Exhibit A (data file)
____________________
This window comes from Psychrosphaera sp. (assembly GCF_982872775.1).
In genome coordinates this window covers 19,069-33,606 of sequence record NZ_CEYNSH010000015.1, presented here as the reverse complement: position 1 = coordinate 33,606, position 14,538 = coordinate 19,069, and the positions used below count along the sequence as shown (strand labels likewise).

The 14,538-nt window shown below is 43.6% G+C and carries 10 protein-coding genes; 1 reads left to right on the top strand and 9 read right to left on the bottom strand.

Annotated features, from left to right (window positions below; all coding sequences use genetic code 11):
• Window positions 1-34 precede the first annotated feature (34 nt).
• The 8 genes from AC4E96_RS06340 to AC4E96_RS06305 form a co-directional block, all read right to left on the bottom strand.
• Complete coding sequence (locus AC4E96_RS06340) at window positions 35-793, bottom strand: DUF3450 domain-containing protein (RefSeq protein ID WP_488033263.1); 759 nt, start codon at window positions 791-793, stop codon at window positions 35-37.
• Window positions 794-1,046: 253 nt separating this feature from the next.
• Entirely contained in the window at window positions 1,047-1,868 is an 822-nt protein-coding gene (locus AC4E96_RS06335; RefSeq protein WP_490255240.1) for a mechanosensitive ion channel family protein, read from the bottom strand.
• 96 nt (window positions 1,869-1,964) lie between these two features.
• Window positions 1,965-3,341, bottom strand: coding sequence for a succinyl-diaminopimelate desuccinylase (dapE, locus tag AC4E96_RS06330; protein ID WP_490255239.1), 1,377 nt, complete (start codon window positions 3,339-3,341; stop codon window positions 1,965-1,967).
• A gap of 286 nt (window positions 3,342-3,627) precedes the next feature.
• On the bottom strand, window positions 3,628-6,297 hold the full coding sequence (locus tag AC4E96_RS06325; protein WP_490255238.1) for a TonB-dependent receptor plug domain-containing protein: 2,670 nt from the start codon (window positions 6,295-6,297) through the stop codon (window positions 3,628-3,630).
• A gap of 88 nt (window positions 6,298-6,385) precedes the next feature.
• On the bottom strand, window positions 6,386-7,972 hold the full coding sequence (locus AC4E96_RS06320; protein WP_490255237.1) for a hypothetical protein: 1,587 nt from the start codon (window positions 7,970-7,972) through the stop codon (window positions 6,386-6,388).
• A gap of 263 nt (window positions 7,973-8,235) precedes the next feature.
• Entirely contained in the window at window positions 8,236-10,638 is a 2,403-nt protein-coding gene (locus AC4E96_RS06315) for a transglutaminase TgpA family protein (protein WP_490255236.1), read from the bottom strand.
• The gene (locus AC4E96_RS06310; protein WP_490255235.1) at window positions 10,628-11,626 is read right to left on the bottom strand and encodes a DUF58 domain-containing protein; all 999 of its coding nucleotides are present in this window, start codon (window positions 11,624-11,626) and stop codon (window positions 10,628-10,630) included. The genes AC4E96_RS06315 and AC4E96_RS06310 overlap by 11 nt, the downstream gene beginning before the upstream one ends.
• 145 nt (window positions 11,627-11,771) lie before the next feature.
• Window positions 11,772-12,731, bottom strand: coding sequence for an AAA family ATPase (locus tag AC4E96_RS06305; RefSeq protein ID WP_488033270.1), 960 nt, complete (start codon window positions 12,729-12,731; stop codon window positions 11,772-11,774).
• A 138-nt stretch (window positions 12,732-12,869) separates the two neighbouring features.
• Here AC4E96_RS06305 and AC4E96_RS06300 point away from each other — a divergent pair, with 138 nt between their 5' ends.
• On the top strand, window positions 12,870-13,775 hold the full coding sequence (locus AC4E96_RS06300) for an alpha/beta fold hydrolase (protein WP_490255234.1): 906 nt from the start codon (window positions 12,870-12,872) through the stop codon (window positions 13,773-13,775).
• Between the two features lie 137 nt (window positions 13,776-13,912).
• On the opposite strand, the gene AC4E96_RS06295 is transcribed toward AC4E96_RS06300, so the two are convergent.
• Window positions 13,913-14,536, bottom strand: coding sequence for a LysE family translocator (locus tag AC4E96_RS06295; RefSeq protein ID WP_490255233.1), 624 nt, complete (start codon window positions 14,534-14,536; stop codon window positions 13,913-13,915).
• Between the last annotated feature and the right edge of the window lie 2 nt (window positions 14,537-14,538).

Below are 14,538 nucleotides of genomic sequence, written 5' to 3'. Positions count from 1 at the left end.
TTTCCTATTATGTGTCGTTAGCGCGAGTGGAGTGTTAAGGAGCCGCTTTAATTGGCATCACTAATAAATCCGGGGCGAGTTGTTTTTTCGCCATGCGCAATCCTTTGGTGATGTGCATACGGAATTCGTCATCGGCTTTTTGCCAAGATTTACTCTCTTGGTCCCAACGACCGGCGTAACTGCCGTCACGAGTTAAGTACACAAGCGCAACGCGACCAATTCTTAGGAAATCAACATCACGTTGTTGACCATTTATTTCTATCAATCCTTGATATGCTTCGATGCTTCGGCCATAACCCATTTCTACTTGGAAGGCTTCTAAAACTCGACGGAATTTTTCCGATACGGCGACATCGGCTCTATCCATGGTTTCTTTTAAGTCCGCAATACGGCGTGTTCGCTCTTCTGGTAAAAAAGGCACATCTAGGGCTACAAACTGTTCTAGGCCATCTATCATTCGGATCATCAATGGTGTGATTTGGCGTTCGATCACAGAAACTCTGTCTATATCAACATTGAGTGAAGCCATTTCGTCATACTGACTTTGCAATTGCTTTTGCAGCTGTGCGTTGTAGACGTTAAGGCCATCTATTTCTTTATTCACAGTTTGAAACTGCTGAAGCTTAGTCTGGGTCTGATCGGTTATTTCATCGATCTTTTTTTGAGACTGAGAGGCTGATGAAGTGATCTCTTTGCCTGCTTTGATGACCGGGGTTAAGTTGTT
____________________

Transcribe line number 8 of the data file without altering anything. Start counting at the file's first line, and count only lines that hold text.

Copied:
• Window positions 794-1,046: 253 nt separating this feature from the next.